Sunday, January 10, 2016

"Evil...has every advantage but one"

From C.S. Lewis's 1954 Time and Tide review of The Fellowship of the Ring:
.... Probably no book yet written in the world is quite such a radical instance of what its author has elsewhere called "sub-creation". The direct debt (there are of course subtler kinds of debt) which every author must owe to the actual universe, is here deliberately reduced to the minimum. Not content to create his own story, he creates, with an almost insolent prodigality, the whole world in which it is to move, with its own theology, myths, geography, history, palaeography, languages, and orders of beings—a world "full of strange creatures beyond count". The names alone are a feast ... [and are] best of all ... when they embody that piercing, high, elvish beauty of which no other prose writer has captured so much. ....

Almost the central theme of the book is the contrast between the Hobbits (or "the Shire") and the appalling destiny to which some of them recalled, the terrifying discovery that the humdrum happiness of the Shire, which they had taken for granted as something normal, is in reality a sort of local and temporary accident, that its existence depends on being protected by the powers which Hobbits forget against powers which Hobbits dare not imagine, that any Hobbit may find himself forced out of the Shire and caught up into that high conflict. More strangely still, the event of that conflict between the strongest things may come to depend on him, who is almost the weakest. ....

Even now I have left out almost everything—the silvan leafiness, the passions, the high virtues, the remote horizons. Even if I had space I could hardly convey them. And after all the most obvious appeal of the book is perhaps also its deepest: "there was sorrow then too, and gathering dark, but great valour, and great deeds that were not wholly vain". Not wholly vain—it is the cool middle point between illusion and disillusionment. [more]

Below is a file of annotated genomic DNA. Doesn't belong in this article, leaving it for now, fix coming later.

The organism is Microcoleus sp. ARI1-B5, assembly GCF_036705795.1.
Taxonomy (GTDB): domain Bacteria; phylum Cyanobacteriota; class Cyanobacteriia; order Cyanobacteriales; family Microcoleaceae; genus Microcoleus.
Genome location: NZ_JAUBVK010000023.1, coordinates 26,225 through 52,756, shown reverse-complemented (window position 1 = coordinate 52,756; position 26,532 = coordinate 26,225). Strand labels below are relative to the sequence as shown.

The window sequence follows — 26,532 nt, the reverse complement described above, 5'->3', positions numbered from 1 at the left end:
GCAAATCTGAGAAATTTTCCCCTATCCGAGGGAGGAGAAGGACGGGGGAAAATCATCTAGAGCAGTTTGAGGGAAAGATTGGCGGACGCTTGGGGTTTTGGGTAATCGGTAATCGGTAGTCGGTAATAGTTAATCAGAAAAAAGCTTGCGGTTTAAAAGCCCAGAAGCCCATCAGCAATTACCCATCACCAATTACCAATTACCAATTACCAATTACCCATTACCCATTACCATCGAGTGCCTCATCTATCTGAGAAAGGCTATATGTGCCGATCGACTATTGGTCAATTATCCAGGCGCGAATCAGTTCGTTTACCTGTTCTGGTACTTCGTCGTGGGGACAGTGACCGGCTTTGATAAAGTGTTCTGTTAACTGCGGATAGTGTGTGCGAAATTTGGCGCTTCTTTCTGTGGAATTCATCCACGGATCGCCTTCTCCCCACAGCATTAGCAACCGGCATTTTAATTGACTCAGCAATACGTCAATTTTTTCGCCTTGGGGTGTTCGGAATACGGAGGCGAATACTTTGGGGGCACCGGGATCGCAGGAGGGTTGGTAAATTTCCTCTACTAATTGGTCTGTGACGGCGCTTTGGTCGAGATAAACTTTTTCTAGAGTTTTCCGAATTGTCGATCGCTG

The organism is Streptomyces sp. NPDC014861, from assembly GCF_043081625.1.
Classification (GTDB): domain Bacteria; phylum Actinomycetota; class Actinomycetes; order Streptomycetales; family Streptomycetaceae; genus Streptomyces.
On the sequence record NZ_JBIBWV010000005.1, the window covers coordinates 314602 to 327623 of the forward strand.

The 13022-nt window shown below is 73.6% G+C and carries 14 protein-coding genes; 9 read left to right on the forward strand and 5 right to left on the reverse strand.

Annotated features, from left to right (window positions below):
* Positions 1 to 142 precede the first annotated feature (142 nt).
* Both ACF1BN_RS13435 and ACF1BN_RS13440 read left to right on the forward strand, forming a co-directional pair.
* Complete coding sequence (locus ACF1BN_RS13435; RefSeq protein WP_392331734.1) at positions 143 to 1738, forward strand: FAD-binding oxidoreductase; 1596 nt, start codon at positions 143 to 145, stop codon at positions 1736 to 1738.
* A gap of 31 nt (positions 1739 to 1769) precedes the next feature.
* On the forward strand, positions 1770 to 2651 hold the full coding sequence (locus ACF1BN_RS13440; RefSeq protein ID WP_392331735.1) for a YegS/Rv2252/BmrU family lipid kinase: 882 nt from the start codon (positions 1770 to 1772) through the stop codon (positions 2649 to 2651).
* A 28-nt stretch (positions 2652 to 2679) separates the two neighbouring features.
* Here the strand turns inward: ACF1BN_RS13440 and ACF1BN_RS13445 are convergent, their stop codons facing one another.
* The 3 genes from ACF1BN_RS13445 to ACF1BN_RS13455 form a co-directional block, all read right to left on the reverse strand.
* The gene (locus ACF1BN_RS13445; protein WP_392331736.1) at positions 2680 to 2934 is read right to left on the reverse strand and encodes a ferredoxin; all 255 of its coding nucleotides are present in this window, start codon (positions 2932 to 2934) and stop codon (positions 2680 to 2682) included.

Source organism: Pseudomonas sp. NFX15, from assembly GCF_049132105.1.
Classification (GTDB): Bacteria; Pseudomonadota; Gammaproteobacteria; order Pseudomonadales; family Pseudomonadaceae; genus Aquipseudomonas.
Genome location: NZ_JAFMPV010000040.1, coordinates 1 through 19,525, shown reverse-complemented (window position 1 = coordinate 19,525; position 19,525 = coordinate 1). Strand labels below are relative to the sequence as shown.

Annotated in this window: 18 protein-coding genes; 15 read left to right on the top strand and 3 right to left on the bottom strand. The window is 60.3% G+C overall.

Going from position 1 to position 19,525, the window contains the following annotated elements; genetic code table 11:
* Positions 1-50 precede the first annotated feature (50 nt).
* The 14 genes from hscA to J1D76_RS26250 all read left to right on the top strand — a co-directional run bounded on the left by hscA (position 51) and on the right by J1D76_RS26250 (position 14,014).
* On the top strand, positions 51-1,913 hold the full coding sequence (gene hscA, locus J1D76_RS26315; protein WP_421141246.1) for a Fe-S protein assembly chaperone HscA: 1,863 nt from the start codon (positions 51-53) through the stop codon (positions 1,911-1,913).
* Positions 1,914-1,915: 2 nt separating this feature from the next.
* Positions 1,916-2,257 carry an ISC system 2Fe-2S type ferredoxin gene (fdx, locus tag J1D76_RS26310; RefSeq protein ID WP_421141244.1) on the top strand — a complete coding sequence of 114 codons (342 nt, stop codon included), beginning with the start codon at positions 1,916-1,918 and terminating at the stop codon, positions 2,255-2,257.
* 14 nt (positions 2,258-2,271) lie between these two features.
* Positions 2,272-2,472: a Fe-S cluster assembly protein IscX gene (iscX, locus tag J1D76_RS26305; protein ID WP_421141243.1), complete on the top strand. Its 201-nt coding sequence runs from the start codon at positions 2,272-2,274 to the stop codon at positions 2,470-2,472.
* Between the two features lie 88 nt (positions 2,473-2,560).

W.H. Auden in 1956 reviewing The Return of the King for The New York Times:
.... Mr. Tolkien's world may not be the same as our own: it includes, for example, elves, beings who know good and evil but have not fallen, and, though not physically indestructible, do not suffer natural death. It is afflicted by Sauron, an incarnate of absolute evil, and creatures like Shelob, the monster spider, or the orcs who are corrupt past hope of redemption. But it is a world of intelligible law, not mere wish; the reader's sense of the credible is never violated.

Even the One Ring, the absolute physical and psychological weapon which must corrupt any who dares to use it, is a perfectly plausible hypothesis from which the political duty to destroy it which motivates Frodo's quest logically follows. ....

.... As readers of the preceding volumes will remember, the situation in the War of the Ring is as follows: Chance, or Providence, has put the Ring in the hands of the representatives of Good, Elrond, Gandalf, Aragorn. By using it they could destroy Sauron, the incarnation of evil, but at the cost of becoming his successor. If Sauron recovers the Ring, his victory will be immediate and complete, but even without it his power is greater than any his enemies can bring against him, so that, unless Frodo succeeds in destroying the Ring, Sauron must win.

Evil, that is, has every advantage but one—it is inferior in imagination. Good can imagine the possibility of becoming evil—hence the refusal of Gandalf and Aragorn to use the Ring—but Evil, defiantly chosen, can no longer imagine anything but itself. Sauron cannot imagine any motives except lust for domination and fear so that, when he has learned that his enemies have the Ring, the thought that they might try to destroy it never enters his head....

The demands made on the writer's powers in an epic as long as The Lord of the Rings are enormous and increase as the tale proceeds—the battles have to get more spectacular, the situations more critical, the adventures more thrilling—but I can only say that Mr. Tolkien has proved equal to them. .... [more]